Students at the University of Guelph are concerned the pressure of post-secondary education is too much for some people to handle.

Since the beginning of the fall semester suicide has taken the lives of four students at the university.

Now their classmates are looking to end the stigma surrounding mental health.

Some students have signed a petition asking the school to take this issue more seriously.

In the last two years the university has put more resources into mental health initiatives.

Brenda Whiteside, the Associate Vice President of Student Affairs at the University of Guelph says she has never seen this number of suicides in her 18 years on the job.

“This is highly unusual. One suicide would be a problem for us, this is very unusual,” says Whiteside.

The university doesn’t know why the number of suicides is so high this year, and the uncertainty is sparking conversation on campus.

The situation has left students with a lot of questions and few answers.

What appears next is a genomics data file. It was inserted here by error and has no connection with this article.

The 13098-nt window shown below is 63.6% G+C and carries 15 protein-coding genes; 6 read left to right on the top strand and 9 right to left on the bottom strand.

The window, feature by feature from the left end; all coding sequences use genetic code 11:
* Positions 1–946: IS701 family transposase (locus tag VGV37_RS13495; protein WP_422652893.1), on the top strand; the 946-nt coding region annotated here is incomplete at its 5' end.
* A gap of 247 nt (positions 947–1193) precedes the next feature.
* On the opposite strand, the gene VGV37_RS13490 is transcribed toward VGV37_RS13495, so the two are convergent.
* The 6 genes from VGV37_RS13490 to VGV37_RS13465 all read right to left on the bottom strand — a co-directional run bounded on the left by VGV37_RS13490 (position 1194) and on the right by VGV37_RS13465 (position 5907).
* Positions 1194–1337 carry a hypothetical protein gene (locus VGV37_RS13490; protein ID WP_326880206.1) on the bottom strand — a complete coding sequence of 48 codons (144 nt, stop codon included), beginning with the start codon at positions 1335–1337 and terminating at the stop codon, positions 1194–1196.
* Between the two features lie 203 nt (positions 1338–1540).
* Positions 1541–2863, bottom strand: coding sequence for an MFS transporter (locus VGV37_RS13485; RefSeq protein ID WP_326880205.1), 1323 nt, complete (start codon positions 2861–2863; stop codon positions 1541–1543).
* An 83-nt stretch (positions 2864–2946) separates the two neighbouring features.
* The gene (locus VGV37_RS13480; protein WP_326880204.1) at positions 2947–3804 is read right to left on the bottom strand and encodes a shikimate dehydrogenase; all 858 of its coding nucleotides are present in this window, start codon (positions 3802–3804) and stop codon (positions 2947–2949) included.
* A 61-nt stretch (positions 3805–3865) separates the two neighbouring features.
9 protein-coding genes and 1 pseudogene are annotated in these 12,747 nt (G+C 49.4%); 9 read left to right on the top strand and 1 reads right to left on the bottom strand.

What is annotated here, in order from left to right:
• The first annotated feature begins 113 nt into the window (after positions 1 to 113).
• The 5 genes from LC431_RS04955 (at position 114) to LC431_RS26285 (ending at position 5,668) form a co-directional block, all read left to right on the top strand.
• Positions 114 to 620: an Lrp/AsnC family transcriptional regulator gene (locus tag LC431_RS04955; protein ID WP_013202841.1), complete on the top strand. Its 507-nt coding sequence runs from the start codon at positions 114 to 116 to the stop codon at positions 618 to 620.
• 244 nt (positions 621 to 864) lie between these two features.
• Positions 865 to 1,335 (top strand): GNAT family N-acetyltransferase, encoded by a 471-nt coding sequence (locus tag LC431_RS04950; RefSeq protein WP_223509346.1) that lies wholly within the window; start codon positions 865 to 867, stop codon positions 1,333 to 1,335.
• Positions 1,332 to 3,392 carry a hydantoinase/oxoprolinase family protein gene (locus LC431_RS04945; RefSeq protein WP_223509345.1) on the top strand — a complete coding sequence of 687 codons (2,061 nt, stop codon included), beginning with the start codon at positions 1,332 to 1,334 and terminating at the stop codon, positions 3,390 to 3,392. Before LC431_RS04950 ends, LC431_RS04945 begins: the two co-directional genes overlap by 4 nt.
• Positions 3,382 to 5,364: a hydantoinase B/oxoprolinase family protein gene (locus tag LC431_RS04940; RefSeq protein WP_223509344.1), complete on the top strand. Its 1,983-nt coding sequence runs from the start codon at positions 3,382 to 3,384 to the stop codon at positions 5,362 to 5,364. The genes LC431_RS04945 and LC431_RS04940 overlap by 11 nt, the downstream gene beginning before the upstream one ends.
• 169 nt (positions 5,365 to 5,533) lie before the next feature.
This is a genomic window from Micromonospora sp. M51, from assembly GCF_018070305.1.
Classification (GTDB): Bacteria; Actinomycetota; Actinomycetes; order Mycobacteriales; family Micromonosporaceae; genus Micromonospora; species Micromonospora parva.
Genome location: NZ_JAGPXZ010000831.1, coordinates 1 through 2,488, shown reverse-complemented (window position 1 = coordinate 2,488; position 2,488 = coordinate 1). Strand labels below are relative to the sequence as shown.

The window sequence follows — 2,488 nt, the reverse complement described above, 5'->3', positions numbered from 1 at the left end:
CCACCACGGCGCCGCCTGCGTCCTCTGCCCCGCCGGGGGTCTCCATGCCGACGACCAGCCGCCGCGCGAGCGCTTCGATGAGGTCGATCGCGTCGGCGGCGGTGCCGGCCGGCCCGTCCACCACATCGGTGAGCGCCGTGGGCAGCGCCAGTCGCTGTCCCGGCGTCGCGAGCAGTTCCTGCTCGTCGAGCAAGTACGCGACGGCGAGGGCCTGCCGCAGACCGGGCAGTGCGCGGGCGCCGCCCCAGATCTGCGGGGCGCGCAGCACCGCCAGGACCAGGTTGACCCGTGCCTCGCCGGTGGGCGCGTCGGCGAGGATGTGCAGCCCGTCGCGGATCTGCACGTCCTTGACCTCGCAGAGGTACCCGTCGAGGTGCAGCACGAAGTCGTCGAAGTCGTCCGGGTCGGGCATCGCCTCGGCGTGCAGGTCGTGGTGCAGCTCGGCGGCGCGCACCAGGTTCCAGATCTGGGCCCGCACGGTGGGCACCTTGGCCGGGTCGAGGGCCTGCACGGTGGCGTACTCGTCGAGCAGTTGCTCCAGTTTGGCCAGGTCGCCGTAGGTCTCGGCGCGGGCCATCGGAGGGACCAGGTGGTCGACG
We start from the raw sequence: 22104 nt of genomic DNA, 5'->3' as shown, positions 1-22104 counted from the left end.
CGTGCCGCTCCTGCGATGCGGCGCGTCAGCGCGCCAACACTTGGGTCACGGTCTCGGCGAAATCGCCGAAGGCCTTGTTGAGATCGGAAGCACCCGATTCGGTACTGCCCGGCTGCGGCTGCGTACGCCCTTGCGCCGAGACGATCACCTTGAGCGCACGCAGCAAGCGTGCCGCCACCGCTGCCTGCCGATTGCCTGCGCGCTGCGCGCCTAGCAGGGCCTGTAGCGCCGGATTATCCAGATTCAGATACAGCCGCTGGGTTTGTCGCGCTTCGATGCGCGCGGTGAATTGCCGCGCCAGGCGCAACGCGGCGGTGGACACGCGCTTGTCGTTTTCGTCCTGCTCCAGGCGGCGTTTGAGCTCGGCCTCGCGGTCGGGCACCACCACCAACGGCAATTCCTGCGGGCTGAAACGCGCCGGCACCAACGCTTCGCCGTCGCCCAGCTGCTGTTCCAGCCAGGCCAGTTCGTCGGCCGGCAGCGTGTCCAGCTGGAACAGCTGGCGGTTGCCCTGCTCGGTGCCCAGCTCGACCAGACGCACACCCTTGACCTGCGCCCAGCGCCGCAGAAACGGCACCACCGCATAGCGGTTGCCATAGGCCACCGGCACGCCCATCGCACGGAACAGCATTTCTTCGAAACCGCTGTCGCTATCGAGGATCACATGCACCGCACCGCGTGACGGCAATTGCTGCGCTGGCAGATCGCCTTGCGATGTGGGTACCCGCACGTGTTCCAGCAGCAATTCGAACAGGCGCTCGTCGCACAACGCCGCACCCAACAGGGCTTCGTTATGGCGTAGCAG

Michala James, a fourth-year student, says that mental health has always been an issue and now that people are discussing it openly, more are likely to seek out resources that can provide aid.

“Students may not necessarily know about the resources that are available to them, and may not know necessarily how to act on them,” says James.

James is hosting a suicide awareness and prevention banquet in March.

She hopes that by talking about it openly they can remove the taboo surrounding suicide.

Workshops at the university are also are helping students educate and train themselves in classes like safe-talk and assist training.

“They can help you learn to recognize signs of someone with suicidal ideations, as well as how to step in, how to prevent, and how to talk to these people,” says Megan Gauthier, a fourth-year student at the University of Guelph.

MichalaJames says she is grateful for the resources available to students from the U of G, but that the university could do a better job of making students aware of what is available to them.

“It’s not the lack of resources, but the lack of advertising and the lack of accessibility.”

With reporting by Marc Venema.